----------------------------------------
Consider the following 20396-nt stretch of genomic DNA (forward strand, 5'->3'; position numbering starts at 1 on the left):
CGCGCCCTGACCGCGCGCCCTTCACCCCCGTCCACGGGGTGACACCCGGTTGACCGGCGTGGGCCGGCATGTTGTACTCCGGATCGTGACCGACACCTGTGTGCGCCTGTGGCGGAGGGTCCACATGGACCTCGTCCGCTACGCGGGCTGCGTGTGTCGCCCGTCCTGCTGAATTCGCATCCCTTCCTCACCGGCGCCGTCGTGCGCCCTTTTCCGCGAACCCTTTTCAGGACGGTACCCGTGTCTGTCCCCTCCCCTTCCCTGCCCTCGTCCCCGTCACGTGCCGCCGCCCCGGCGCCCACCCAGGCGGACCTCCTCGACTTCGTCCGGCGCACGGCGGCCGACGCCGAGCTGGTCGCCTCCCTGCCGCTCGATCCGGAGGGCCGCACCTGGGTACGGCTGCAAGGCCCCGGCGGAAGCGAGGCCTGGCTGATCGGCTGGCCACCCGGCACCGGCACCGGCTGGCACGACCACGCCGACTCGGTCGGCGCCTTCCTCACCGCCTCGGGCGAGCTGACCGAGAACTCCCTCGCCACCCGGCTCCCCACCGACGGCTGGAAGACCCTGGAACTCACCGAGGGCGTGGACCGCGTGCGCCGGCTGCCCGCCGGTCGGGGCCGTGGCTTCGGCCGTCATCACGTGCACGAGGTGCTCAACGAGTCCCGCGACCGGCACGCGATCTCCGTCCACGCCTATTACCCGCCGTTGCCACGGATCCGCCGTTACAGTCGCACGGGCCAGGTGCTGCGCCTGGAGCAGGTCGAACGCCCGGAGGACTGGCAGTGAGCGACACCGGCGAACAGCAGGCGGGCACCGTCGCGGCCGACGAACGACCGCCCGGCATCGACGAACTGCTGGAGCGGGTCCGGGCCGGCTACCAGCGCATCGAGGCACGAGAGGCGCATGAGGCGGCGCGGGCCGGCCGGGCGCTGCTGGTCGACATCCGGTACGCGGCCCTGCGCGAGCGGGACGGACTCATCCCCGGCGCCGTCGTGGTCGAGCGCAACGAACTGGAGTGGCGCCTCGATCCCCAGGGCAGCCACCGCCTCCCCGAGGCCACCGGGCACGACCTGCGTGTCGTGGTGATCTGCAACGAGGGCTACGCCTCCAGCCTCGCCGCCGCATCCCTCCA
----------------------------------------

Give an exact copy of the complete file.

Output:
Consider the following 20396-nt stretch of genomic DNA (forward strand, 5'->3'; position numbering starts at 1 on the left):
CGCGCCCTGACCGCGCGCCCTTCACCCCCGTCCACGGGGTGACACCCGGTTGACCGGCGTGGGCCGGCATGTTGTACTCCGGATCGTGACCGACACCTGTGTGCGCCTGTGGCGGAGGGTCCACATGGACCTCGTCCGCTACGCGGGCTGCGTGTGTCGCCCGTCCTGCTGAATTCGCATCCCTTCCTCACCGGCGCCGTCGTGCGCCCTTTTCCGCGAACCCTTTTCAGGACGGTACCCGTGTCTGTCCCCTCCCCTTCCCTGCCCTCGTCCCCGTCACGTGCCGCCGCCCCGGCGCCCACCCAGGCGGACCTCCTCGACTTCGTCCGGCGCACGGCGGCCGACGCCGAGCTGGTCGCCTCCCTGCCGCTCGATCCGGAGGGCCGCACCTGGGTACGGCTGCAAGGCCCCGGCGGAAGCGAGGCCTGGCTGATCGGCTGGCCACCCGGCACCGGCACCGGCTGGCACGACCACGCCGACTCGGTCGGCGCCTTCCTCACCGCCTCGGGCGAGCTGACCGAGAACTCCCTCGCCACCCGGCTCCCCACCGACGGCTGGAAGACCCTGGAACTCACCGAGGGCGTGGACCGCGTGCGCCGGCTGCCCGCCGGTCGGGGCCGTGGCTTCGGCCGTCATCACGTGCACGAGGTGCTCAACGAGTCCCGCGACCGGCACGCGATCTCCGTCCACGCCTATTACCCGCCGTTGCCACGGATCCGCCGTTACAGTCGCACGGGCCAGGTGCTGCGCCTGGAGCAGGTCGAACGCCCGGAGGACTGGCAGTGAGCGACACCGGCGAACAGCAGGCGGGCACCGTCGCGGCCGACGAACGACCGCCCGGCATCGACGAACTGCTGGAGCGGGTCCGGGCCGGCTACCAGCGCATCGAGGCACGAGAGGCGCATGAGGCGGCGCGGGCCGGCCGGGCGCTGCTGGTCGACATCCGGTACGCGGCCCTGCGCGAGCGGGACGGACTCATCCCCGGCGCCGTCGTGGTCGAGCGCAACGAACTGGAGTGGCGCCTCGATCCCCAGGGCAGCCACCGCCTCCCCGAGGCCACCGGGCACGACCTGCGTGTCGTGGTGATCTGCAACGAGGGCTACGCCTCCAGCCTCGCCGCCGCATCCCTCCA